Is this as depressing to read as it is to write?  When did English afternoon tea become so laboured and awful?  It’s not performance art.  Nor is it fine dining from the 1980s, for God’s sake.  Surely the high bastion of high tea is impervious to such tomfoolery, I thought.  Then I realised.  Most of the people sitting around us were either OAPs or Russian oligarch OAPs.  This was an idea of English tea but it wasn’t the right one.  It was someone else’s idea of afternoon tea, and that someone else must be a parsimonious, precious sadist.  The idea is if you pay £30.00 a head for tea you get £30.00 of pompous service, which is stupid.  What you want is £30.00 of food.   What a bunch of fools.  “SIGNAL” we both said, somewhat abruptly.  Our scones came, and they were wonderful.  But they are supposed to come before the pastries, not as a digestif.

There was a one year old on the table next to us.  Quite chirpy she was.  When she ordered her tea, along with her parents, she received a 1,000 monologue on the tea, what kind of cakes there would be and whether she liked milk with her Lapsang Souchang.  And she was only one.  We didn’t get a speech.  The staff were slow, sycophantic, yet ineffective.  No one knew what they were doing.  Honestly, I nearly threw myself under a train to France at this point.  It’s English tea gone mad.  Even Alice in Wonderland’s Mad Hatter Tea Party made more sense than this.

We were a bit annoyed so went off round the hotel to look at things.  Ernst & Young were having a meeting in a room ostentatiously titled “The Ladies Smoking Room” which put me in mind of a series of 1920s flappers sitting about in funny hats with massive cigarette holders.  We found the loos, which were dead classy, but around every corner there were intimidating men in cheap suits, looking at you funnily as if you were trying to steal something.  We went to have a look at a staircase which looked like a Gothic nightmare someone had thrown up.  We felt we couldn’t hang around looking at it for as long as we would have liked due to the heavy who was clearly guarding the hotel from further acts of architectural and design vandalism.  We sloped off.  It was all very unpleasant.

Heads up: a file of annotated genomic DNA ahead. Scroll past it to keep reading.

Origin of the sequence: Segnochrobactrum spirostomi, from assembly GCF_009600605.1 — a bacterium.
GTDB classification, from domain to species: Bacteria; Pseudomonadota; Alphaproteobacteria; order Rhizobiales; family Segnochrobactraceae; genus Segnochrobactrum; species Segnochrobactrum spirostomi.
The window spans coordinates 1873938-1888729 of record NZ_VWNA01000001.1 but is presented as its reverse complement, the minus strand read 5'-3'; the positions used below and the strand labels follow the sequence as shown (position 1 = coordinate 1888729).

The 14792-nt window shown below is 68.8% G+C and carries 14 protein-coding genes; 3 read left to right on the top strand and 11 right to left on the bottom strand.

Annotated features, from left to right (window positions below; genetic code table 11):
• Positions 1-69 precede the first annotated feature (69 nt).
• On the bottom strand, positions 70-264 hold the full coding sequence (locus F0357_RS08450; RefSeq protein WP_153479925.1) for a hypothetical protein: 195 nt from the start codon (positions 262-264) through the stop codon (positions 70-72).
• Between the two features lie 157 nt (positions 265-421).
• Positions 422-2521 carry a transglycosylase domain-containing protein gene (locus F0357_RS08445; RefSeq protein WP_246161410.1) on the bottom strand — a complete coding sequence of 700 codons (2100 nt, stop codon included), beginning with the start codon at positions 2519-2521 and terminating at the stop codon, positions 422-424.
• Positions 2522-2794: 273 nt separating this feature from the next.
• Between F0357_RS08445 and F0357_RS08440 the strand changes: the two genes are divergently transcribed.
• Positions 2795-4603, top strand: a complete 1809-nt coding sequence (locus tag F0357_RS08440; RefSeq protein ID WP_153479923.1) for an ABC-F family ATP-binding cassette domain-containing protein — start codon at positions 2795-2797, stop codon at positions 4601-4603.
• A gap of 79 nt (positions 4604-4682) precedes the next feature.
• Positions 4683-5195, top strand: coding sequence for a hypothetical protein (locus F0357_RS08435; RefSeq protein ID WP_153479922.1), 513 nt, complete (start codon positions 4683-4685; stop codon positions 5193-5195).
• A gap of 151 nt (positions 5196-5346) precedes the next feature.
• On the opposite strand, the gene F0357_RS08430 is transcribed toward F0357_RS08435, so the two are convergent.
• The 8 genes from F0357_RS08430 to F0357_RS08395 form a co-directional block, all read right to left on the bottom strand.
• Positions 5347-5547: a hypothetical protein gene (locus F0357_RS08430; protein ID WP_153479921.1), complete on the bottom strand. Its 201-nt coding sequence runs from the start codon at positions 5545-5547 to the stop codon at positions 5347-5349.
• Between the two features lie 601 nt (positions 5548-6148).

If you find yourself in Kings Cross do pop into the Booking Office bar for a quick drink, but only if there’s a train to swiftly carry you away somewhere else.  This hotel is a hollow, ordinary and downright silly place.  It is nothing but   And if you are unfortunate enough to be staying there in a room, remember that they have recently discovered that the station announcements for arrivals and departures are audible through most of the rooms,and you don’t want to be disturbed at night by the information that the 14.52 to Edinburgh Waverley is about to leave.  Or by the pitiful cries of ladies screaming for their scones.

Please return to The London Bluebird if you enjoyed this.  This blog is updated every Thursday.

The Musing of London

As promised, dear readers, I report back from my venture to London Wall last Thursday.  My museum feet are sore and my brain throbs with the enormity of articles crammed into the Museum of London, but God, I’m conscientious.  I am here to tell you what I saw and what I thought about what I saw.  The area couldn’t have looked more dramatic as I got out from the underground in time to hit the alarming deluge that swamped London at about 3.30pm, and by the time I go to The Museum of London I looked like a shoddy, soaked Roman slave that had got lost and delayed on her way to Londinium.